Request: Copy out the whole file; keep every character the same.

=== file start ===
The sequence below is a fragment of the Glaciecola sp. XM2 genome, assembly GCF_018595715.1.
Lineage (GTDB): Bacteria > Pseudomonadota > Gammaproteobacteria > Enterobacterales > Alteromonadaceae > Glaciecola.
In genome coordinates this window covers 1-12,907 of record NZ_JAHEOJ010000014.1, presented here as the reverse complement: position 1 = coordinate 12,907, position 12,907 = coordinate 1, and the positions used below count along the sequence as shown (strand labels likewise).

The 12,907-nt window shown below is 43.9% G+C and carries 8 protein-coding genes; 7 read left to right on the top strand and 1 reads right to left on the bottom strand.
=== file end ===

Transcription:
The sequence below is a fragment of the Glaciecola sp. XM2 genome, assembly GCF_018595715.1.
Lineage (GTDB): Bacteria > Pseudomonadota > Gammaproteobacteria > Enterobacterales > Alteromonadaceae > Glaciecola.
In genome coordinates this window covers 1-12,907 of record NZ_JAHEOJ010000014.1, presented here as the reverse complement: position 1 = coordinate 12,907, position 12,907 = coordinate 1, and the positions used below count along the sequence as shown (strand labels likewise).

The 12,907-nt window shown below is 43.9% G+C and carries 8 protein-coding genes; 7 read left to right on the top strand and 1 reads right to left on the bottom strand.